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                • #53
                  25 rds? I'd have to see what the shot placement was. A lot of cops are not the best marksman, but no one is taking 25 rds of 9mm center mass unless they have a vest on which isn't an equal comparison. Hell no one is even taking 25rds of .22lr center mass and living to tell the tale. Betting there were rounds in arms toes grazes etc that they count as a "hit".

                  I don't personally think 9mm has what I'm looking for in a round, but I also damn sure know I don't want shot with one either.
                  I can explain it to you, but I can't understand it for you!

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                  • #54
                    Originally posted by CountryGuy View Post
                    25 rds? I'd have to see what the shot placement was. A lot of cops are not the best marksman, but no one is taking 25 rds of 9mm center mass unless they have a vest on which isn't an equal comparison. Hell no one is even taking 25rds of .22lr center mass and living to tell the tale. Betting there were rounds in arms toes grazes etc that they count as a "hit".

                    I don't personally think 9mm has what I'm looking for in a round, but I also damn sure know I don't want shot with one either.
                    Country,
                    That actually wouldn't surprise me that he was shot at or even "hit" 25 times. The majority of officers are not the greatest of shots. I remembered a case a while back where 2 officers fired a total of 84 rounds at a murder suspect and hit the guy only 14 times without killing him or even severely injuring him, since he still refused to drop his weapon. ( http://www.nydailynews.com/new-york/...icle-1.1066500) and I've worked enough LEO shootings to know sometimes shots are fired and nobody gets hit which was a lot different than the army when the norm was when rounds went down range someone went down.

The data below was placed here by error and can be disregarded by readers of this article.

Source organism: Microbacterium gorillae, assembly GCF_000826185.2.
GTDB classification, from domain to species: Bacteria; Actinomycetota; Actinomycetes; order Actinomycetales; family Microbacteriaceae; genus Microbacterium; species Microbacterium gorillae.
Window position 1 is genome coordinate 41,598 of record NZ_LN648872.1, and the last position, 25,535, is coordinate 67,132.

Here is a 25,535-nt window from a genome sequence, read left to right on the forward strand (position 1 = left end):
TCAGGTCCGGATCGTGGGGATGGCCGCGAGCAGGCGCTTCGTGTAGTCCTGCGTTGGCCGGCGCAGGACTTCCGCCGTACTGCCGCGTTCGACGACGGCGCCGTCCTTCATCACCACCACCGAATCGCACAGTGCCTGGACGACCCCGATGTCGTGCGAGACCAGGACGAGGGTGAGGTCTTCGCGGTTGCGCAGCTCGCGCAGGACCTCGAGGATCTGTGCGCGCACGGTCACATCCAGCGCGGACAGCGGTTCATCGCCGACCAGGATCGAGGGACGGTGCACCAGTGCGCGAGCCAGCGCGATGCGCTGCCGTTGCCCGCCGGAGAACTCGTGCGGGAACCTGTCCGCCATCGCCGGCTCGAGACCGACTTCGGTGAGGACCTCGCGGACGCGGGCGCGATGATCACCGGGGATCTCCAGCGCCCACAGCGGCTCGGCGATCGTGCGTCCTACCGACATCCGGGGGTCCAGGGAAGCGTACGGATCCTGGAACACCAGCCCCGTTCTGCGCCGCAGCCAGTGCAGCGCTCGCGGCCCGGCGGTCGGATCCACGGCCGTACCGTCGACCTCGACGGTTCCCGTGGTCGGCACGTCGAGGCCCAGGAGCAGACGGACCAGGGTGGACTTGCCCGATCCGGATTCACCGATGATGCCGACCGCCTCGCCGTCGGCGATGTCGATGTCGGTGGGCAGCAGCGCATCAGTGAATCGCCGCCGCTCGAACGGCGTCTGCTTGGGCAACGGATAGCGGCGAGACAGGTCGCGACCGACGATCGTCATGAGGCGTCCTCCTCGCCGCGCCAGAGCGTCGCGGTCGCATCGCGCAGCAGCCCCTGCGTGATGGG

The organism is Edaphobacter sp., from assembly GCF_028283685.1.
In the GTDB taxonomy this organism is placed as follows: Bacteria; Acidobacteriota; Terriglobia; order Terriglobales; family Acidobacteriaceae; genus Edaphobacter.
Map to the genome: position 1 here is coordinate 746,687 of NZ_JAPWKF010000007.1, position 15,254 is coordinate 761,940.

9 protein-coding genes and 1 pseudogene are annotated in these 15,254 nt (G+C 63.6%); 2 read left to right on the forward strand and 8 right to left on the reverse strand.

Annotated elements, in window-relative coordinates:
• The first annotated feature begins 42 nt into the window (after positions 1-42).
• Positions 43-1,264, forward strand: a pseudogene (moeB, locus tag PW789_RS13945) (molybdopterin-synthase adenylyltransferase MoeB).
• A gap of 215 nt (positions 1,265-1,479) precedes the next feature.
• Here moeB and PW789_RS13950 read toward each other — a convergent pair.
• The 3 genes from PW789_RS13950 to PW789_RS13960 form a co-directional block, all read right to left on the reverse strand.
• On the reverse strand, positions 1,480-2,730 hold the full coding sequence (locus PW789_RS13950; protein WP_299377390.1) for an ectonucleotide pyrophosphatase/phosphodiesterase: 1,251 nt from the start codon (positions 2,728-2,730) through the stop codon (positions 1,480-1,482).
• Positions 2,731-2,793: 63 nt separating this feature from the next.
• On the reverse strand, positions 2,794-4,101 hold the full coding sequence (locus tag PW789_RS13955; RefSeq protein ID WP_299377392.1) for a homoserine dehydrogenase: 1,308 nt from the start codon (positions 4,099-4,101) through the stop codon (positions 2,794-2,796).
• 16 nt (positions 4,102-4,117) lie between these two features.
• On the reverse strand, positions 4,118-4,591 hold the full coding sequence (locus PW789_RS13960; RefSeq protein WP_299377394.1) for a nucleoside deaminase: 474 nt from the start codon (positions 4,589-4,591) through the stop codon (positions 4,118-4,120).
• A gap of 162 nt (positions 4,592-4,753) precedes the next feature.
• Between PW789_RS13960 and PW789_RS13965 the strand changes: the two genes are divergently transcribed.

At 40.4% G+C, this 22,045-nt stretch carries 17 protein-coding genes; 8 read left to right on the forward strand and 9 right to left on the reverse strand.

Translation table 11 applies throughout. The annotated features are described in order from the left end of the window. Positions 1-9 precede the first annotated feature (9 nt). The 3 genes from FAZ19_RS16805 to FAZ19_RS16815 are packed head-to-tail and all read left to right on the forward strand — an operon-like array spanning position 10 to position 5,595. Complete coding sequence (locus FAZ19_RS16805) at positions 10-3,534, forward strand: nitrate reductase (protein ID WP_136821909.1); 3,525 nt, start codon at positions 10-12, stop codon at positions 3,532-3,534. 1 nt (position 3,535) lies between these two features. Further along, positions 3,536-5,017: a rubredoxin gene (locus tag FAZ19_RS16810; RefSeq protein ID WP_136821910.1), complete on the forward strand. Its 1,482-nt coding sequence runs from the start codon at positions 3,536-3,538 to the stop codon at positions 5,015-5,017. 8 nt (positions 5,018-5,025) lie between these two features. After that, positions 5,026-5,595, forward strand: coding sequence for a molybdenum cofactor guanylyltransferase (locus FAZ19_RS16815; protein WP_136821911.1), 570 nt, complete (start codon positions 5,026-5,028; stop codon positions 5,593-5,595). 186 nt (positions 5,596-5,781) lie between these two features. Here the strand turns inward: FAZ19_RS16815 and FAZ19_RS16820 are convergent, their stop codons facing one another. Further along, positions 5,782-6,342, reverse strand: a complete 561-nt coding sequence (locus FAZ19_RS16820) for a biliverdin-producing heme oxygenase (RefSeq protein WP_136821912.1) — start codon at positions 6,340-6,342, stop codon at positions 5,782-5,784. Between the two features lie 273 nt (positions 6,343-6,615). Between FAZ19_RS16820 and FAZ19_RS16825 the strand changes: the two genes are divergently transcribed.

RICHFL
                    My point wasn't anything about caliber, it was choice and personal responsibility.

                    Dale
                    Judge no one, until you have walked in the same mud and spilt the same blood. Him, I call brother.

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                    • #55
                      Good points. It was like that terrorist this fall driving the van down the bike path in NYC. The officer fired something like 14 or19 times if I recall and the terrorist ended up with not to many hits or serious of wounds.

                      I know several of the concealed classes I've been to instructors have always cautioned that even in a justifiable shoot, we will need to account for every round fired. I don't think the same seems to apply to LEO today. It seems they go with the spray and pray method but I'm wondering just how accountable they are held for any collateral damage or victims. The media always seem to delight in the round count but they never seem to say, in the case you mentioned, where did those other 70 bullets end up at.

                      I can explain it to you, but I can't understand it for you!

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                      • #56
                        Highpoint? Really? When the first disassembly instruction starts with, "Take a hammer and...." No thanks. Just kidding. They really say use a big rock.